Silvers will bring a key asset to the job of CISA director: an already strong relationship with his new boss, Biden’s DHS Secretary nominee Alejandro Mayorkas. From 2013 to 2014, Silvers served as Mayorkas’ senior counselor while the latter was deputy secretary of homeland security.
Tracking the people, policies, and emerging power centers of the Biden Administration.
As assistant secretary for cyber policy, Silvers played a leading role in bridging the sometimes frosty divide between the federal government and key industry sectors. He also helped oversee DHS’ response to major cyberattacks and data breaches. He “drove administration policy on technology risk issues, ranging from government access to encrypted data to security challenges involving intelligent and autonomous systems,” according to his law firm biography.
Silvers will take over an agency fresh off a successful run defending the 2020 election from cyber interference but also bruised by suspected Russian hackers’ massive and sophisticated breach of federal agencies and Trump’s firing of Krebs.
Krebs, who gained bipartisan acclaim while leading CISA and its predecessor, charted the agency’s initial course and helped make it a serious player in interagency discussions about digital security threats. Silvers will be responsible for guiding CISA through the second phase of its existence, as it tries to improve upon the services that it already provides while continuing to stay ahead of emerging threats in areas such as 5G, artificial intelligence and nation-state hacking.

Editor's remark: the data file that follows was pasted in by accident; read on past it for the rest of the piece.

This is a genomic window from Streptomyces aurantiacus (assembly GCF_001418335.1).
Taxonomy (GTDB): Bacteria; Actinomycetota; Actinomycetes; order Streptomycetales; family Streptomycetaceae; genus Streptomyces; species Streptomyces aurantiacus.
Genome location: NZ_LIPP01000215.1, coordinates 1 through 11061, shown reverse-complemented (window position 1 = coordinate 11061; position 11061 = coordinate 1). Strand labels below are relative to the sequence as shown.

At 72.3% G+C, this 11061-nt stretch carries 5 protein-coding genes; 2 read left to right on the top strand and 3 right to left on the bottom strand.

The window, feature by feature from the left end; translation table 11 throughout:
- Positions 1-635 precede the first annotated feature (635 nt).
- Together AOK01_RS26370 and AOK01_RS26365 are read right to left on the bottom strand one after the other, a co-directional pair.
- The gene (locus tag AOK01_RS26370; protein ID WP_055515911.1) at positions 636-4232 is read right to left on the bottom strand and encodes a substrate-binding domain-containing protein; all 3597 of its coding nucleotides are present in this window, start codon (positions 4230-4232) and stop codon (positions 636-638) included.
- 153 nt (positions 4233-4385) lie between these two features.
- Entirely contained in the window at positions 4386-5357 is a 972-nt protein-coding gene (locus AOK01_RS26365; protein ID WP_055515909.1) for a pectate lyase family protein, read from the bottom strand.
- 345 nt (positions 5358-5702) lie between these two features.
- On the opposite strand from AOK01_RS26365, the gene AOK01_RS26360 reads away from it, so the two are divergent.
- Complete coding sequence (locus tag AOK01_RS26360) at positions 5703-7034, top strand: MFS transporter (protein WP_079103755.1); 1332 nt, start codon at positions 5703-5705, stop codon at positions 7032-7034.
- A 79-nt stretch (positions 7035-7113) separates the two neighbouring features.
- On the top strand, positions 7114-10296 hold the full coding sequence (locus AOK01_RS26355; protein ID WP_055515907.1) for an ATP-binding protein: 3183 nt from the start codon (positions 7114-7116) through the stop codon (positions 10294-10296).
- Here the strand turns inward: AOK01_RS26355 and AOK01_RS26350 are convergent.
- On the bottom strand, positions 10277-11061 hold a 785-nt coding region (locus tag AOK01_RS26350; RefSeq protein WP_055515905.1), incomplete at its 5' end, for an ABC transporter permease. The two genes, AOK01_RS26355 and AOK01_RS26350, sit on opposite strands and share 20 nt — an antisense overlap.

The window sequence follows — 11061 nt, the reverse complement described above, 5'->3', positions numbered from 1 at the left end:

Silvers’ success at CISA will depend in part on Goldstein’s stewardship of one of the agency’s key divisions.
CISA has spent the past several months scrambling to respond to SolarWinds, which compromised the networks of multiple departments and agencies along with many Fortune 500 companies. The 2-year-old agency has been overwhelmed by the scale of the crisis, which has taxed its personnel and occasionally left it struggling to provide timely aid to other agencies, according to POLITICO and other outlets.
CISA’s Cybersecurity Division oversees the defense of civilian federal networks, and SolarWinds will test Goldstein’s ability to triage his limited personnel and resources.
The division manages two programs, EINSTEIN and Continuous Diagnostics and Mitigation, that are supposed to block external threats and scan internal networks for anomalous behavior. The success of the SolarWinds campaign — in which suspected Russian hackers infected software that the government trusted and used command-and-control servers designed not to trip alarms — has raised questions about the efficacy of those two programs.
Goldstein’s earlier DHS career may have prepared him well for his new job. Before leading NPPD’s cyber partnerships branch, he served as a policy adviser in the directorate’s Federal Network Resilience branch, a senior adviser to the head of NPPD’s cyber arm and a senior counselor to the chief of NPPD.
This content was originally published here.